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20th Century Fox
Daniel Day-Lewis and Sally Field are nominated for acting awards in “Lincoln.”

‘Lincoln’ leads Globes nods

7 for epic movie; ‘Argo,’ ‘Django’ get 5 bids each

– Steven Spielberg’s Civil War epic “Lincoln” led the Golden Globes on Thursday with seven nominations, among them best drama, best director for Spielberg and acting honors for Daniel Day-Lewis, Sally Field and Tommy Lee Jones.

Tied for second-place with five nominations each, including best drama are Ben Affleck’s Iran hostage-crisis thriller “Argo” and Quentin Tarantino’s slave-turned-bounty-hunter tale “Django Unchained.”

Other best-drama nominees put forward by The Hollywood Foreign Press Association are Ang Lee’s shipwreck story “Life of Pi” and Kathryn Bigelow’s Osama bin Laden manhunt thriller “Zero Dark Thirty.”

Nominated for best musical or comedy were: the British retiree adventure “The Best Exotic Marigold Hotel”; the Victor Hugo musical “Les Miserables”; the first-love tale “Moonrise Kingdom”; the fishing romance “Salmon Fishing in the Yemen”; and the lost-soul romance “Silver Linings Playbook.”

Globe attention can give contenders a boost for Hollywood’s top honors, the Academy Awards, whose nominations come out Jan. 10, three days before the Globe ceremony.

The directing lineup came entirely from dramatic films, with Affleck, Bigelow, Lee, Spielberg and Tarantino all in the running.

“It’s very gratifying to get this many nominations from the HFPA for a film I worked so hard on and am so passionate about. I look forward to having fun at the Golden Globes with my cast mates and fellow nominees,” Tarantino said in a statement.

Filmmakers behind best musical or comedy nominees were shut out for director, including Tom Hooper for “Les Miserables” and David O. Russell for “Silver Linings Playbook.”

Along with Day-Lewis as Abraham Lincoln in Spielberg’s epic, best dramatic actor contenders are Richard Gere as a deceitful Wall Streeter in “Arbitrage”; John Hawkes as a polio victim trying to lose his virginity in “The Sessions”; Joaquin Phoenix as a Navy veteran under the sway of a cult leader in “The Master”; and Denzel Washington as a boozy airline pilot in “Flight.”

Dramatic-actress nominees are Jessica Chastain as a CIA analyst hunting Osama bin Laden in “Zero Dark Thirty”; Marion Cotillard as a whale biologist beset by tragedy in “Rust and Bone”; Helen Mirren as Alfred Hitchcock’s strong-minded wife in “Hitchcock”; Naomi Watts as a woman caught up in a devastating tsunami in “The Impossible”; and Rachel Weisz as a woman ruined by an affair in “The Deep Blue Sea.”

For musical or comedy actress, the lineup is Emily Blunt as a consultant for a Mideast sheik in “Salmon Fishing in the Yemen”; Judi Dench as a widow who retires overseas in “The Best Exotic Marigold Hotel”; Jennifer Lawrence as a young widow in a new romance in “Silver Linings Playbook”; Maggie Smith as an aging singer in a retirement home in “Quartet”; and Meryl Streep as a wife trying to save her marriage in “Hope Springs.”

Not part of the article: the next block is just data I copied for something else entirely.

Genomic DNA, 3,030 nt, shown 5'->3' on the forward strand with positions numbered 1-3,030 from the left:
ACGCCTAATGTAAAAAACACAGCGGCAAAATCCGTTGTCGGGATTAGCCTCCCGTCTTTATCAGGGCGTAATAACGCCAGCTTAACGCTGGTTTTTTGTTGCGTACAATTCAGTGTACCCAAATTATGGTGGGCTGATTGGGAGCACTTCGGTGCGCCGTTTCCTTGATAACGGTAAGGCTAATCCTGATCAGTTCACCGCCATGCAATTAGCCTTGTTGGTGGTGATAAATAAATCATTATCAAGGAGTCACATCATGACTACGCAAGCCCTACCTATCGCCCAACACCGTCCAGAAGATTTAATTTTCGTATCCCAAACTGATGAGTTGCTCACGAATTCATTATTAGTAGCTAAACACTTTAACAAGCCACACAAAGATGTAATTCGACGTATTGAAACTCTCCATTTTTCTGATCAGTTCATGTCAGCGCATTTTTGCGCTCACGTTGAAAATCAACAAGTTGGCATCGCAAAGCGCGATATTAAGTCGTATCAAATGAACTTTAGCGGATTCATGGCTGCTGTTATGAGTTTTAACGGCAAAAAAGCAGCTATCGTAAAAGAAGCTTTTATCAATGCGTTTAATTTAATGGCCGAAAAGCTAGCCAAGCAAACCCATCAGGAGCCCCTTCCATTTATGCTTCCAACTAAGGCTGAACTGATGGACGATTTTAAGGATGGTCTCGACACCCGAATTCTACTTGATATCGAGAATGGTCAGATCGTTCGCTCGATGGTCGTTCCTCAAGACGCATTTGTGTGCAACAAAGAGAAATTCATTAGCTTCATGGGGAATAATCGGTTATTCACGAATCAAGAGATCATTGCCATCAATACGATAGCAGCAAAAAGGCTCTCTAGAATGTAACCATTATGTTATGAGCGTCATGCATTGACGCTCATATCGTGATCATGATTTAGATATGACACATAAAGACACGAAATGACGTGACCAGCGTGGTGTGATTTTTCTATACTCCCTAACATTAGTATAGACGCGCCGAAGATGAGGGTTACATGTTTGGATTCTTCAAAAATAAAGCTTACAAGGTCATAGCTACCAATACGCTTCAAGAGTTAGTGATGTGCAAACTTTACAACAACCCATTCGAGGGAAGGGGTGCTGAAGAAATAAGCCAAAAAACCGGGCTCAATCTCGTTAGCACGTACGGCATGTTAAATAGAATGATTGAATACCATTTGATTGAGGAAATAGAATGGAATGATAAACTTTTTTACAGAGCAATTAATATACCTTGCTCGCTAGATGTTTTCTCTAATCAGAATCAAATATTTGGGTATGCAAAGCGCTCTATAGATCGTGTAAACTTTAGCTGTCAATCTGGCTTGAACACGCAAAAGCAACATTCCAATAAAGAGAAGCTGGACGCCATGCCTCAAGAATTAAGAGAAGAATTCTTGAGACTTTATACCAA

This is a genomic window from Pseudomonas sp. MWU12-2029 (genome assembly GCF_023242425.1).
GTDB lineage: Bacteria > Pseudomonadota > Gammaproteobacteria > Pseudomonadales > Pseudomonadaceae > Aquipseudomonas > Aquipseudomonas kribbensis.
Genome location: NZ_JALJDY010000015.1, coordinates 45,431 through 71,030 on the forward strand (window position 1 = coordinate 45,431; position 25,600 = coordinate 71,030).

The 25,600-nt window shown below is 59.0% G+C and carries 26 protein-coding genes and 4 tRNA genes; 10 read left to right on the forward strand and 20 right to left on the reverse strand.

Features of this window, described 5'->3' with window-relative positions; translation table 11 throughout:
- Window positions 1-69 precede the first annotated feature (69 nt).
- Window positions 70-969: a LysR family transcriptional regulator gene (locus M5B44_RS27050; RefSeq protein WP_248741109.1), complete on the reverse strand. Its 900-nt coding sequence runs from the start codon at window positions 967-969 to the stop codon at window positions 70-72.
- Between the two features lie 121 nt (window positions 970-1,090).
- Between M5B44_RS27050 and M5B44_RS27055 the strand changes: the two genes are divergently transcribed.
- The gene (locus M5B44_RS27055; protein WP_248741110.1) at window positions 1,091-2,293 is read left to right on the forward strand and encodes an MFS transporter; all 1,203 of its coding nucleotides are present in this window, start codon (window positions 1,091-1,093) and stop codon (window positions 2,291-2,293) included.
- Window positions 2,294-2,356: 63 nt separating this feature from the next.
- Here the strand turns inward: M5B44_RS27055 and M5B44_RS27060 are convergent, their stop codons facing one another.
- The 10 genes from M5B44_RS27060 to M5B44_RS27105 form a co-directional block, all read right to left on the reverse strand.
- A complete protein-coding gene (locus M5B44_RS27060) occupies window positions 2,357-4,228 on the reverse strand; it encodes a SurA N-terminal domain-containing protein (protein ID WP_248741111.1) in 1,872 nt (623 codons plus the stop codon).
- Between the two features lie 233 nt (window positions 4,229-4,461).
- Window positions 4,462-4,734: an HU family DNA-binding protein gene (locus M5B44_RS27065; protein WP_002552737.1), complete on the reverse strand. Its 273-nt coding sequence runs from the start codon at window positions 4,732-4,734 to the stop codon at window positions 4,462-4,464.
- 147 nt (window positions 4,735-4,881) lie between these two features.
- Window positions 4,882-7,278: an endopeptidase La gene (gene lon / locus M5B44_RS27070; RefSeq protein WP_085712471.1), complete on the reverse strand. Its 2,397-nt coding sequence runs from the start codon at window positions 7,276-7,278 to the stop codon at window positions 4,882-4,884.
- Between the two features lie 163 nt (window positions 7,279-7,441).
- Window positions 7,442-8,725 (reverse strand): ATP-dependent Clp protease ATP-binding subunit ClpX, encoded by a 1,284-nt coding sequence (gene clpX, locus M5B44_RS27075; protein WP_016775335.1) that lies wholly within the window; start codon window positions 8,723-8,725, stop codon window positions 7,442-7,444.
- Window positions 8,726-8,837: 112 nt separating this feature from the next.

Nominees for musical or comedy actor are Jack Black as a solicitous mortician in “Bernie”; Bradley Cooper as a troubled man fresh out of a mental hospital in “Silver Linings Playbook”; Hugh Jackman as Hugo’s long-suffering hero Jean Valjean in “Les Miserables”; Ewan McGregor as a British fisheries expert in “Salmon Fishing in the Yemen”; and Bill Murray as Franklin Roosevelt in “Hyde Park on Hudson.”

Cooper said he watched the telecast from his mother’s bedroom and both were thrilled when co-presenter Megan Fox called his name.

“It’s funny, you’re listening, you’re watching their mouths move, you know, and trying to see if they’re going to form your word, the word of your name, it’s actually kind of pathetic. So when Megan Fox actually said Bradley Cooper, I thought, ‘Oh wow!’ ”

Snubbed completely was the low-budget critical darling “Beasts of the Southern Wild,” which won top honors at last January’s Sundance Film Festival. Also shut out was the stripper hit “Magic Mike,” which had good buzz for supporting player Matthew McConaughey, who also earned acclaim for roles in “Bernie” and “Killer Joe.” Another film to not notch a single nomination was “The Hobbit,” a prelude to the “The Lord of the Rings” films, which all got Globe nods.

With three nominations, “Salmon Fishing in the Yemen” was a surprise inclusion Thursday, since the film had virtually no awards buzz behind it.

Globe acting winners often go on to receive the same prizes at the Oscars. All four Oscar winners last season – lead performers Meryl Streep of “The Iron Lady” and Jean Dujardin of “The Artist,” and supporting players Octavia Spencer of “The Help” and Christopher Plummer of “Beginners” – won Globes first.

The Globes have a spotty record predicting which films might go on to earn the best-picture prize at the Academy Awards, however.

Last year’s Oscar best-picture winner, “The Artist,” preceded that honor with a Globe win for best musical or comedy. But in the seven years before that, only one winner in the Globes’ two best-picture categories – 2008’s “Slumdog Millionaire” – followed up with an Oscar best-picture win.

Jodie Foster, a two-time Oscar and Globe winner for “The Accused” and “The Silence of the Lambs,” will receive the group’s Cecil B. DeMille Award for lifetime achievement.

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